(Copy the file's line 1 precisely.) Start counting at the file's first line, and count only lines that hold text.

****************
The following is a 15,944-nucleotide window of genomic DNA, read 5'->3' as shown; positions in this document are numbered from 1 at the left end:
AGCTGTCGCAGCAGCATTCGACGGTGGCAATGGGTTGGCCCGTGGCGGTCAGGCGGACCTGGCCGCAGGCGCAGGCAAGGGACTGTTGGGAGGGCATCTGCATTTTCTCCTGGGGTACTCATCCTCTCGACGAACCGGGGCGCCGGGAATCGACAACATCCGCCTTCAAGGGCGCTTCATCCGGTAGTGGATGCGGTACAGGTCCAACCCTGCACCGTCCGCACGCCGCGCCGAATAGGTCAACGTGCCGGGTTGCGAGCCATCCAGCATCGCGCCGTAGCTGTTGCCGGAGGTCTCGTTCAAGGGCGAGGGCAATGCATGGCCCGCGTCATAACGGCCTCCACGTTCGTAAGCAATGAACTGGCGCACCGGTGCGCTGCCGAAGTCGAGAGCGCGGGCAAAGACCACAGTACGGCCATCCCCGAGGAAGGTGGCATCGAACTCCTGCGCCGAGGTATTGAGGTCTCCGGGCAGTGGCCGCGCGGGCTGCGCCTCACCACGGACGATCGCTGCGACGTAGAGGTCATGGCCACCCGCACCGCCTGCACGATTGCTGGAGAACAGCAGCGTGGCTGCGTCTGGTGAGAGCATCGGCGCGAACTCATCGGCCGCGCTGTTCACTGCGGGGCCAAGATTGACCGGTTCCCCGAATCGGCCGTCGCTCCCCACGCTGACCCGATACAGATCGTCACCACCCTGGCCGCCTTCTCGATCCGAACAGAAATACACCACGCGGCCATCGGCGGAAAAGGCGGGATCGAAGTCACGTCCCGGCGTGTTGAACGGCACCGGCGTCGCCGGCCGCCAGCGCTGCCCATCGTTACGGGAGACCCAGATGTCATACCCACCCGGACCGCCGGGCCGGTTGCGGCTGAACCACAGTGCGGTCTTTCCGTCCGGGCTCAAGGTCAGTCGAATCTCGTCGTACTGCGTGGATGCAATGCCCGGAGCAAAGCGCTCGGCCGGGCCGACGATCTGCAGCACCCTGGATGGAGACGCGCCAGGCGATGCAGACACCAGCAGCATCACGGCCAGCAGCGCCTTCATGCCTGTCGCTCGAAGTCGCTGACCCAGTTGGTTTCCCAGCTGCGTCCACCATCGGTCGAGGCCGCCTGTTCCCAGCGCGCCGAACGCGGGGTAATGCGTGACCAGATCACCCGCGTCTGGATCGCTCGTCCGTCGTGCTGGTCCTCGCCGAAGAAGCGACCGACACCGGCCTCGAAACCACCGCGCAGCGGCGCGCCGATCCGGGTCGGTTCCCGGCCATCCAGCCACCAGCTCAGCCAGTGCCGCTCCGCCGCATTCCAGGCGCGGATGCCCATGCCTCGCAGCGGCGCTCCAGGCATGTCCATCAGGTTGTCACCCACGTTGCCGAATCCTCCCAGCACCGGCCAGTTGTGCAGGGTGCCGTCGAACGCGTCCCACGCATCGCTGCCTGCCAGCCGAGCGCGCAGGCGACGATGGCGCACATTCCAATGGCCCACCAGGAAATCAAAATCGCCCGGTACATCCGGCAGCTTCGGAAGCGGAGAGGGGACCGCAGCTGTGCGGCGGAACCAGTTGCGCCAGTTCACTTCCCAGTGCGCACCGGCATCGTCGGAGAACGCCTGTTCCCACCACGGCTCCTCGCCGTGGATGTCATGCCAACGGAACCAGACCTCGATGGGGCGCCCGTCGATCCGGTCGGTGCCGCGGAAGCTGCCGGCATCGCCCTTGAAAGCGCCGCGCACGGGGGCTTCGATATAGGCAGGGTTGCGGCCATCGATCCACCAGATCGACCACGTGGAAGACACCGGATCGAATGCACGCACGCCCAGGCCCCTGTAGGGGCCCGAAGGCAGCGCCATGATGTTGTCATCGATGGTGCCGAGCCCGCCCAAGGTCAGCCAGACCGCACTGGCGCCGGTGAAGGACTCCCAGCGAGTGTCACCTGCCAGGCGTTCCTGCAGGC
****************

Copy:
The following is a 15,944-nucleotide window of genomic DNA, read 5'->3' as shown; positions in this document are numbered from 1 at the left end: